When an Audi cost half of the equivalent Mercedes-Benz
In the 1980s, while Audi put plenty of resources into WRC-level rallying and high-end, all-wheel-drive sports coupés that would help build the brand, Audi was also trying to differentiate itself from Volkswagen, especially in North America. First launched in Europe in 1978, the Audi 80 was designed by Giorgetto Giugiaro and built on VW’s B2 platform, with all-wheel-drive capability and luxury features that would make it a somewhat worthy successor to the Wankel-engined NSU Ro80.
With quad headlamps instead of larger twins, Audi’s sedan went to America as the 1980 4000, first available with front-wheel drive only, and a base 1.6-liter four-cylinder. Audi soon realized that this engine would not be sufficient at any price against BMWs and the 2.3-liter Benzes, so the 4000 S came with a long-stroke 1.7-liter and a standard five-speed. Audi also had the 2.1-liter five-cylinder in the 4000 5+5 two-door sedan, while the regular car was upgraded to a 1.8-liter engine.
Yet back in 1983 when MotorWeek got to see what Audi had, the 4000 S was still a 1.7-liter sedan showing “a mild case of understeer”, but also gaining “a gold star for serviceability.” With a wheelbase under 100 inches, a weight figure at the 2400 pound mark, an accurate five-speed, and a tight steering rack offering 3.5 turns lock-to-lock, the Audi 4000 S handled adequately as long as the driver factored in the understeer. It would also return 37 miles to the gallon as long as somebody wasn’t trying to push it to 62 mph under 12.5 seconds.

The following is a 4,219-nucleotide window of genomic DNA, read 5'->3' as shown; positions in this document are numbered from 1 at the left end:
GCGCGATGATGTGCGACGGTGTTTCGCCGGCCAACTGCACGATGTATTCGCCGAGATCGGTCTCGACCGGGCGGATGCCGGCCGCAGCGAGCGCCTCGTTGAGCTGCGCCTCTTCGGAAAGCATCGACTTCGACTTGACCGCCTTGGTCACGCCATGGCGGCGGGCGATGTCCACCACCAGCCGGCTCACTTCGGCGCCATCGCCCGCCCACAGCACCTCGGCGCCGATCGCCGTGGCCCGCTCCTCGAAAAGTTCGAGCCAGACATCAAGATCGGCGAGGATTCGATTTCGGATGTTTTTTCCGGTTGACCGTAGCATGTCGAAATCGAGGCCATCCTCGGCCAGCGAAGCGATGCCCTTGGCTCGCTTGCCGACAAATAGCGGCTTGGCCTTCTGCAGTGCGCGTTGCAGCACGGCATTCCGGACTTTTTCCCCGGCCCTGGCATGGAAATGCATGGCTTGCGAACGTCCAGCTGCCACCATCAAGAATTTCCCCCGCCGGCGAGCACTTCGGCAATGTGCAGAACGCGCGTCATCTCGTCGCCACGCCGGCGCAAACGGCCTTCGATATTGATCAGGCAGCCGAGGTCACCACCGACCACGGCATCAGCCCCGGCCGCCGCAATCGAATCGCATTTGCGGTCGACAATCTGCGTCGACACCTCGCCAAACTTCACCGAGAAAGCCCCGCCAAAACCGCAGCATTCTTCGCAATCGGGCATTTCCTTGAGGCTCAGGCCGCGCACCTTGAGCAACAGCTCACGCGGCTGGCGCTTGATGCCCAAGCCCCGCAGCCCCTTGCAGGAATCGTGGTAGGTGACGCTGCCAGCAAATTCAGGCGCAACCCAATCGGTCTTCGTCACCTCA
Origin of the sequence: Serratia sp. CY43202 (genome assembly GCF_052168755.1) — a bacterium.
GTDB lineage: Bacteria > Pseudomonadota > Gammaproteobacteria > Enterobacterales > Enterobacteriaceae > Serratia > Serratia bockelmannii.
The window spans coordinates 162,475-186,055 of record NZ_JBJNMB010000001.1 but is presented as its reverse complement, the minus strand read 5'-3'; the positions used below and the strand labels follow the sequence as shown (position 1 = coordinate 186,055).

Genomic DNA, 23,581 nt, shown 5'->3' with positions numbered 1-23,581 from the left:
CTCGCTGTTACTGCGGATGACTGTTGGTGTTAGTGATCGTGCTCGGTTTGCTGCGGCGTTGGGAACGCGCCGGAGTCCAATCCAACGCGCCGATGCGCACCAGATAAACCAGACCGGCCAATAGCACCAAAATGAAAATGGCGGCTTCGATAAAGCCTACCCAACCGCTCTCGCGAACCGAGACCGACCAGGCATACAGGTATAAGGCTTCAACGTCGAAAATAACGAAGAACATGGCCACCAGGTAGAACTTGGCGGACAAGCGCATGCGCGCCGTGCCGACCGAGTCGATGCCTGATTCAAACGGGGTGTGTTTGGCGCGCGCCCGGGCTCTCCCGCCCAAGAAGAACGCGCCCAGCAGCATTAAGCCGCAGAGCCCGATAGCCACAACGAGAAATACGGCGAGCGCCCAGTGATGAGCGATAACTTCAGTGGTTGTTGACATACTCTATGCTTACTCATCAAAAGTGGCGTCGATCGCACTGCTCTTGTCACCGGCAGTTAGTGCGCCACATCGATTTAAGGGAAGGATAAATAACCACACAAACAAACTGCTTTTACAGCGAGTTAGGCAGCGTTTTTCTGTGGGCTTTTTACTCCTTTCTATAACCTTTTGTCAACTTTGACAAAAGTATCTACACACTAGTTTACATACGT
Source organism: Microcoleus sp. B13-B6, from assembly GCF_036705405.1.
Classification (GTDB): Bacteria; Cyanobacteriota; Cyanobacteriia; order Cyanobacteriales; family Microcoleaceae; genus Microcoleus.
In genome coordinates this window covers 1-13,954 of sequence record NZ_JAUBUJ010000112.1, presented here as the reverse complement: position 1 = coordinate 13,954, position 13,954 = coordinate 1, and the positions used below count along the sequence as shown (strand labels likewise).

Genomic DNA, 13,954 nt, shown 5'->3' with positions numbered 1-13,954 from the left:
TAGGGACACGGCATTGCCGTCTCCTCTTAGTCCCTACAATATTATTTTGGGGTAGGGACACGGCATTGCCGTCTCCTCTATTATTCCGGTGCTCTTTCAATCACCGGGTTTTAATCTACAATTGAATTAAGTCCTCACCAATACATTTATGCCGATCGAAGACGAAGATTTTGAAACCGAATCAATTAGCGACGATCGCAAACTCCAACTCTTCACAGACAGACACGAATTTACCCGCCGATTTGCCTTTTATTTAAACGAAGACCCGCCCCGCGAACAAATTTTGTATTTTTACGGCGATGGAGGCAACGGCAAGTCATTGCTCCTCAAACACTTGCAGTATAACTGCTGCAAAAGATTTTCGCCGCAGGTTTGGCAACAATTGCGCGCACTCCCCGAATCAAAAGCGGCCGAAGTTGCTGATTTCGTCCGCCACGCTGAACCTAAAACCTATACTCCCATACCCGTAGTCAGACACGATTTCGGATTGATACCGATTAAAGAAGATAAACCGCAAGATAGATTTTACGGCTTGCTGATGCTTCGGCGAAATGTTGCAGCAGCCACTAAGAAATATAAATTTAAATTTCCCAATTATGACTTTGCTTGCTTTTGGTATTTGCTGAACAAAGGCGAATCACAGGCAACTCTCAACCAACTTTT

Most importantly, however, Audi’s front-wheel-drive four-door cost less than a BMW 3 Series, and with a base price of $11,800, half of what Mercedes-Benz was charging for its 190s. A crazy difference given where they are today. Shame about that blank cutout between the instruments on the central console.
Audi’s pricing as well as its products caught up to Mercedes-Benz a long time ago. Today, Ingolstadt is producing high performance cars, such as the S6 and S7, powered by a 2.9-liter twin-turbocharged V-6 that uses an electric motor with a small turbine to build turbo pressure faster, reducing turbo lag to 250 milliseconds. All of this is powered by a mild-hybrid system running at 48 volts, spinning that electric compressor up to 70,000 rpm for a peak of 444 horsepower and 443 lb-ft of torque, at any given time.
Audi’s Quattro drive learnt a few new tricks too.